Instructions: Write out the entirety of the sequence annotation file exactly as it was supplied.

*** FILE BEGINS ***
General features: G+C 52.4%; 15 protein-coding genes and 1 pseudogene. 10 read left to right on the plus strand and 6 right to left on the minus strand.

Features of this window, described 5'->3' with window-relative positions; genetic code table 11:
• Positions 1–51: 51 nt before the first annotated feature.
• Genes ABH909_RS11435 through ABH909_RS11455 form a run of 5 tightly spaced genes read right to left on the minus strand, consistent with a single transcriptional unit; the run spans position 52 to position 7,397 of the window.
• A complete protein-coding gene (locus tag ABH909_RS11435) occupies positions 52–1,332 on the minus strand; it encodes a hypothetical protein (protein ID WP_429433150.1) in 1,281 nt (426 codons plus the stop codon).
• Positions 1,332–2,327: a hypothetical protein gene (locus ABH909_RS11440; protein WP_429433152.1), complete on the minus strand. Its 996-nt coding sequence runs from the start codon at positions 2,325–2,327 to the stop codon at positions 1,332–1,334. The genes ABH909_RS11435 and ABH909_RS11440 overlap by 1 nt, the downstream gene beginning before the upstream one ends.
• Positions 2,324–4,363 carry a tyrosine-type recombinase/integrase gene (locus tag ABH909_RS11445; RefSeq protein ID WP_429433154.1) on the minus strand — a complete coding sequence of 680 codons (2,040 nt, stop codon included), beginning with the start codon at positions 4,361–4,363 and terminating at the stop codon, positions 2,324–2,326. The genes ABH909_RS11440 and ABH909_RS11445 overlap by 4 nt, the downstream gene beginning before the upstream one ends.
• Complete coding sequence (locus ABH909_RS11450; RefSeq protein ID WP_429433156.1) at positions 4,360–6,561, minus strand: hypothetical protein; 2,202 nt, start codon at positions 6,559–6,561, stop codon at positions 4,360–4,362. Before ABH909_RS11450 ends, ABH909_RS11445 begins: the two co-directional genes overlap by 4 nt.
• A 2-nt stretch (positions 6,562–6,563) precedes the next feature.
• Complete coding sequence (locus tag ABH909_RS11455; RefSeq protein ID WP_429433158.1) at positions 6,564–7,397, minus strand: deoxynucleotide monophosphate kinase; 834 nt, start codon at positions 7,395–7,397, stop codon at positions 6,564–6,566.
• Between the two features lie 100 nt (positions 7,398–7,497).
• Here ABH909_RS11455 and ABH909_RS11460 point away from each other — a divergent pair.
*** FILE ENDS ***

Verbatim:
General features: G+C 52.4%; 15 protein-coding genes and 1 pseudogene. 10 read left to right on the plus strand and 6 right to left on the minus strand.

Features of this window, described 5'->3' with window-relative positions; genetic code table 11:
• Positions 1–51: 51 nt before the first annotated feature.
• Genes ABH909_RS11435 through ABH909_RS11455 form a run of 5 tightly spaced genes read right to left on the minus strand, consistent with a single transcriptional unit; the run spans position 52 to position 7,397 of the window.
• A complete protein-coding gene (locus tag ABH909_RS11435) occupies positions 52–1,332 on the minus strand; it encodes a hypothetical protein (protein ID WP_429433150.1) in 1,281 nt (426 codons plus the stop codon).
• Positions 1,332–2,327: a hypothetical protein gene (locus ABH909_RS11440; protein WP_429433152.1), complete on the minus strand. Its 996-nt coding sequence runs from the start codon at positions 2,325–2,327 to the stop codon at positions 1,332–1,334. The genes ABH909_RS11435 and ABH909_RS11440 overlap by 1 nt, the downstream gene beginning before the upstream one ends.
• Positions 2,324–4,363 carry a tyrosine-type recombinase/integrase gene (locus tag ABH909_RS11445; RefSeq protein ID WP_429433154.1) on the minus strand — a complete coding sequence of 680 codons (2,040 nt, stop codon included), beginning with the start codon at positions 4,361–4,363 and terminating at the stop codon, positions 2,324–2,326. The genes ABH909_RS11440 and ABH909_RS11445 overlap by 4 nt, the downstream gene beginning before the upstream one ends.
• Complete coding sequence (locus ABH909_RS11450; RefSeq protein ID WP_429433156.1) at positions 4,360–6,561, minus strand: hypothetical protein; 2,202 nt, start codon at positions 6,559–6,561, stop codon at positions 4,360–4,362. Before ABH909_RS11450 ends, ABH909_RS11445 begins: the two co-directional genes overlap by 4 nt.
• A 2-nt stretch (positions 6,562–6,563) precedes the next feature.
• Complete coding sequence (locus tag ABH909_RS11455; RefSeq protein ID WP_429433158.1) at positions 6,564–7,397, minus strand: deoxynucleotide monophosphate kinase; 834 nt, start codon at positions 7,395–7,397, stop codon at positions 6,564–6,566.
• Between the two features lie 100 nt (positions 7,398–7,497).
• Here ABH909_RS11455 and ABH909_RS11460 point away from each other — a divergent pair.